By: Hope Hefright
The chilly winter air forces you inside, where the warm fire burns and beckons you to curl up beside it and travel to another land. Who doesn’t love a good book? This winter, The Squire is here to help you find that page-turner that transforms your night into an epic tale of sci-fi, mystery, or even romance, and then we have an exclusive interview with Battle of the Books participant, Nataly Clark.
The Martian by Andy Weir – Acclaimed as one of the best books of the decade, The Martian is a survival tale of astronaut, Mark Watney, stranded on Mars with no line of communication to Earth or the rest of his team. He must draw from his ingenuity, survival skills, and stubborn refusal to give up to overcome the obstacles keeping him from making it back home.
Annihilation by Jeff Vandermeer – Annihilation follows a team of four expertly trained women on an expedition into Area X, a mysterious alien land that started forming inside of borders guarded by the Southern Reach. The main character, a biologist, faces an unreliable crew, a test of her strength, and a terrifying new world inside the borders of Area X.
Gone Girl by Gillian Flynn – One summer day in North Carthage, Missouri, Nick Dunn’s beautiful and clever wife, Amy, mysteriously disappears. Under the watchful eye of the media, Amy’s parents, and suspicious law enforcement, Nick must uncover what really happened to his wife – and stand by his innocence.
Room by Emma Donoghue – Room is home to Jack, but to Ma, it is the prison where Old Nick has held her captive for seven years. Through determination, ingenuity, and fierce motherly love, Ma has created a life for Jack. But she knows it’s not enough…not for her or for him. She devises a bold escape plan, one that relies on her young son’s bravery and a lot of luck. What she does not realize is just how unprepared she is for the plan to actually work. A thrilling story of survival and escape written entirely from the perspective of five year-old Jack.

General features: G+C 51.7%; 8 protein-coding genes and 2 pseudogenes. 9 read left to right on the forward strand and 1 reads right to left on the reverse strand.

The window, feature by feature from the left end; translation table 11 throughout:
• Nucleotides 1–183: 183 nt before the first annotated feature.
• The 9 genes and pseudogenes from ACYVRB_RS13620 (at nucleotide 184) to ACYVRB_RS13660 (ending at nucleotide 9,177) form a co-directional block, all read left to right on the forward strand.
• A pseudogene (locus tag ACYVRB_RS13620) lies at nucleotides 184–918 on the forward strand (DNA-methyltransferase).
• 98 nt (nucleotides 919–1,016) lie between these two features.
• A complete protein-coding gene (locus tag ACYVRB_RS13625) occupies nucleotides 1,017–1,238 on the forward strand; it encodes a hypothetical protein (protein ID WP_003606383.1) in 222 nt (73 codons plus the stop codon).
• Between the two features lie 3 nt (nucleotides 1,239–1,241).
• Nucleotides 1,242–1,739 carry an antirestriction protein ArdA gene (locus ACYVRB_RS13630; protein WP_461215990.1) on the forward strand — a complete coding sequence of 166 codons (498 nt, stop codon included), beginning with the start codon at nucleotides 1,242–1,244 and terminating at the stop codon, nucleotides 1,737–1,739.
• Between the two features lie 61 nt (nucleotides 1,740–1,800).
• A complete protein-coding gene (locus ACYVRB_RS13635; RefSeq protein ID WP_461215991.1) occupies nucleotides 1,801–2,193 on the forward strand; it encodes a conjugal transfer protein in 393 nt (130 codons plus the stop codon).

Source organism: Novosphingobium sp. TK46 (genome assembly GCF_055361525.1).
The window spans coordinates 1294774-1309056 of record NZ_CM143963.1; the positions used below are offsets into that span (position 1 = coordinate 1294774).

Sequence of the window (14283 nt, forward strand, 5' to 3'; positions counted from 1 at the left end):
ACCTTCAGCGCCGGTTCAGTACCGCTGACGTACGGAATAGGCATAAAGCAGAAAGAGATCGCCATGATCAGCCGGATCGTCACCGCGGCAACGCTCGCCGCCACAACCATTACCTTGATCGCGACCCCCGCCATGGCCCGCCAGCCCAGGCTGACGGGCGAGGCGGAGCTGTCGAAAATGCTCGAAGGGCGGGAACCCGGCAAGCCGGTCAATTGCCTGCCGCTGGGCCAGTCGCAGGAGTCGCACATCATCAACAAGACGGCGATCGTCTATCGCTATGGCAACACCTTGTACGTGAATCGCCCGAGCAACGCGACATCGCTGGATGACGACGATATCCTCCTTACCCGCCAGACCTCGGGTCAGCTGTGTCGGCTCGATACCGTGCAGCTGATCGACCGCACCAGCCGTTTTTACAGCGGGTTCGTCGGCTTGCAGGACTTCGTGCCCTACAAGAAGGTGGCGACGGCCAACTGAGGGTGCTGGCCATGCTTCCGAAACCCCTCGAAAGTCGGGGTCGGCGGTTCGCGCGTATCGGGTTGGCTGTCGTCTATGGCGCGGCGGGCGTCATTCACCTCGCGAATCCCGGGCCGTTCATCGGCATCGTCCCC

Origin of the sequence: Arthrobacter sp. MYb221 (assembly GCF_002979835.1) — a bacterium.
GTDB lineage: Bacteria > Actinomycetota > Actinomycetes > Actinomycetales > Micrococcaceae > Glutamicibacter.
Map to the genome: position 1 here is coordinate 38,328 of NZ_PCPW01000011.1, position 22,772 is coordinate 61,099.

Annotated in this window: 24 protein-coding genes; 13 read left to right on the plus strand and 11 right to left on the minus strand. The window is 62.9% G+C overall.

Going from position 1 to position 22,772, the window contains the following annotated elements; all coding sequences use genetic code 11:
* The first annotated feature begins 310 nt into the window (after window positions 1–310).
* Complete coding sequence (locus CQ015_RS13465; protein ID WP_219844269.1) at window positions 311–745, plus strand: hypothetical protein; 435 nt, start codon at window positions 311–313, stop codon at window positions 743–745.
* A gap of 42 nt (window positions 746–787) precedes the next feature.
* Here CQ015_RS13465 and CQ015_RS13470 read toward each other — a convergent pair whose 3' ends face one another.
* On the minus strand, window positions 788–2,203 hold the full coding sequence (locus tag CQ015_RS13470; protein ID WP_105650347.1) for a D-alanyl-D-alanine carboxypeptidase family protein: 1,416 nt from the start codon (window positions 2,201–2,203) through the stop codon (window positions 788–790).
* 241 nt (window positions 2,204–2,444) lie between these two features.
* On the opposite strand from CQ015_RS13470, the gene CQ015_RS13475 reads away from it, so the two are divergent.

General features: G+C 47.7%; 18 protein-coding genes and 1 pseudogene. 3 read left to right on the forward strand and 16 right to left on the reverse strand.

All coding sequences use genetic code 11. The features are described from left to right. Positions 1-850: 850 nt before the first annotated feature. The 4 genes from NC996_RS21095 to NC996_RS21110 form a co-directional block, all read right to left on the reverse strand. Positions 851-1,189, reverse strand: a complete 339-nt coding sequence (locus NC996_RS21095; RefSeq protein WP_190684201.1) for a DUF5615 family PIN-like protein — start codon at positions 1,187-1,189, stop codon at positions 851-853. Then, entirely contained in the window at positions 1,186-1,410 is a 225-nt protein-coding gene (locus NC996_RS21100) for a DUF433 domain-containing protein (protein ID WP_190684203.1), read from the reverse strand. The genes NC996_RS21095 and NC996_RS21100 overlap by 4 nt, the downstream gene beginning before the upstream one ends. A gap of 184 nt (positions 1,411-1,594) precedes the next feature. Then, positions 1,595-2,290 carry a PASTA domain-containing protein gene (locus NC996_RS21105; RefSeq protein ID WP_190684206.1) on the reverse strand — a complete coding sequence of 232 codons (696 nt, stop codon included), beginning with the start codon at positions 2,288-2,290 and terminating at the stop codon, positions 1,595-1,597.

Me Before You by Jojo Moyes – Louisa Clark is an ordinary girl from a small village who one day takes a job working for the former playboy daredevil, Will Traynor, who is wheelchair bound after an accident. Will is moody, acerbic, and slow to accept help – stuck in the mindset that his life will never be the same. As their love story unfolds, Emilia sets out to show Will that life is still worth living.
Eleanor and Park by Rainbow Rowell – Set over the course of one school year in 1986, this is the story of two star-crossed misfits – smart enough to know that first love almost never lasts, but brave and desperate enough to try. When Eleanor meets Park, you’ll remember your own first love – and just how hard it pulled you under.
With our Eisenhower Battle of the Books team’s first competition coming up this March, participating students have been reading feverishly to prepare. We asked junior, Nataly Clark, about some of her favorite books and her experience in BoB. Nataly’s favorite book last year off the BoB list was Simon vs. the Homo Sapiens Agenda, by Becky Albertalli. “I liked the plot a lot, and it was a really funny book,” Nataly told us. As far as her favorite book of all time, Nataly decided, “Can I say a series? The Harry Potter series… I liked it because I got really attached to the characters, and it was just good.” Nataly claims her favorite place to read is her bed, but she can often be found curled up in the corner of the Eisenhower library.
When asked for a book she’s read that also had a decent movie, Nataly lamented, “all the books I read have terrible movies…” until remembering, “Oh, The Hate U Give! That had a good movie.” As far as what she’s reading this year, Nataly says she read The Way You Make Me Feel by Maurene Goo. “It was good, I finished it in, like, a day.”
Battle of the Books competes at Gannon on March 6, but even if you’re not in it, the winter is a great time to pick up one of these books and enjoy a beautiful story that will keep you company during these cold and boring months.
Summaries created with help from goodreads.com.